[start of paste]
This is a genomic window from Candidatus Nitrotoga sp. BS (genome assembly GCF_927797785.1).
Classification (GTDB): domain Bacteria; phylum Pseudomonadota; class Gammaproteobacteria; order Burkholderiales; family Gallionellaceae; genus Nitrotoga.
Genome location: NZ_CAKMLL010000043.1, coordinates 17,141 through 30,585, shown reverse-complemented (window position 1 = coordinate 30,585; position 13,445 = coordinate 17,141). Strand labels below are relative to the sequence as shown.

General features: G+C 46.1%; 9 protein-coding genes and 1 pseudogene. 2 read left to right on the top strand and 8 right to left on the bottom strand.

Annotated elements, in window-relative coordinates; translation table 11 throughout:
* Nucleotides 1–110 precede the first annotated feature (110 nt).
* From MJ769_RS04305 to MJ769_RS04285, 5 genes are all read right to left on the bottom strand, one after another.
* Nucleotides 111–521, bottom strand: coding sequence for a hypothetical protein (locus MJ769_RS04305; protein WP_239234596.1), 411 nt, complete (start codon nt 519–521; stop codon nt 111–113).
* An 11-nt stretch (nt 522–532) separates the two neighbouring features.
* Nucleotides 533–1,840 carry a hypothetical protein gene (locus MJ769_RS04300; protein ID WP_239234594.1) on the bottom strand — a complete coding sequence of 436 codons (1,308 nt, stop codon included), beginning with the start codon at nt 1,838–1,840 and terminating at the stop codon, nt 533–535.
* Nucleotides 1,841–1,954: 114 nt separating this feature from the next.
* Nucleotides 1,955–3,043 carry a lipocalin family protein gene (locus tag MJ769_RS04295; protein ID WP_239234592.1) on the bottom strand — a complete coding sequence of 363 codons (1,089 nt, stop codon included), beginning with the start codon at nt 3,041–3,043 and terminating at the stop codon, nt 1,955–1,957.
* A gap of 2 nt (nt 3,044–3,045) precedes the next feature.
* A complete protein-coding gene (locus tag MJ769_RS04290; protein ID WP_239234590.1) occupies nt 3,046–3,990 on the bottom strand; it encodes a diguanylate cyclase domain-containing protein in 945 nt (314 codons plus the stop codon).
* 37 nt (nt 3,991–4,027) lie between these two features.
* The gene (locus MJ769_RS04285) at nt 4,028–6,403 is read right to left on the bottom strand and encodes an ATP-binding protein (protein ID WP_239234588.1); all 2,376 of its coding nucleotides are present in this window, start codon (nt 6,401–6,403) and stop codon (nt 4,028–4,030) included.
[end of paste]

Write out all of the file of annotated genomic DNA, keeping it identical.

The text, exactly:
This is a genomic window from Candidatus Nitrotoga sp. BS (genome assembly GCF_927797785.1).
Classification (GTDB): domain Bacteria; phylum Pseudomonadota; class Gammaproteobacteria; order Burkholderiales; family Gallionellaceae; genus Nitrotoga.
Genome location: NZ_CAKMLL010000043.1, coordinates 17,141 through 30,585, shown reverse-complemented (window position 1 = coordinate 30,585; position 13,445 = coordinate 17,141). Strand labels below are relative to the sequence as shown.

General features: G+C 46.1%; 9 protein-coding genes and 1 pseudogene. 2 read left to right on the top strand and 8 right to left on the bottom strand.

Annotated elements, in window-relative coordinates; translation table 11 throughout:
* Nucleotides 1–110 precede the first annotated feature (110 nt).
* From MJ769_RS04305 to MJ769_RS04285, 5 genes are all read right to left on the bottom strand, one after another.
* Nucleotides 111–521, bottom strand: coding sequence for a hypothetical protein (locus MJ769_RS04305; protein WP_239234596.1), 411 nt, complete (start codon nt 519–521; stop codon nt 111–113).
* An 11-nt stretch (nt 522–532) separates the two neighbouring features.
* Nucleotides 533–1,840 carry a hypothetical protein gene (locus MJ769_RS04300; protein ID WP_239234594.1) on the bottom strand — a complete coding sequence of 436 codons (1,308 nt, stop codon included), beginning with the start codon at nt 1,838–1,840 and terminating at the stop codon, nt 533–535.
* Nucleotides 1,841–1,954: 114 nt separating this feature from the next.
* Nucleotides 1,955–3,043 carry a lipocalin family protein gene (locus tag MJ769_RS04295; protein ID WP_239234592.1) on the bottom strand — a complete coding sequence of 363 codons (1,089 nt, stop codon included), beginning with the start codon at nt 3,041–3,043 and terminating at the stop codon, nt 1,955–1,957.
* A gap of 2 nt (nt 3,044–3,045) precedes the next feature.
* A complete protein-coding gene (locus tag MJ769_RS04290; protein ID WP_239234590.1) occupies nt 3,046–3,990 on the bottom strand; it encodes a diguanylate cyclase domain-containing protein in 945 nt (314 codons plus the stop codon).
* 37 nt (nt 3,991–4,027) lie between these two features.
* The gene (locus MJ769_RS04285) at nt 4,028–6,403 is read right to left on the bottom strand and encodes an ATP-binding protein (protein ID WP_239234588.1); all 2,376 of its coding nucleotides are present in this window, start codon (nt 6,401–6,403) and stop codon (nt 4,028–4,030) included.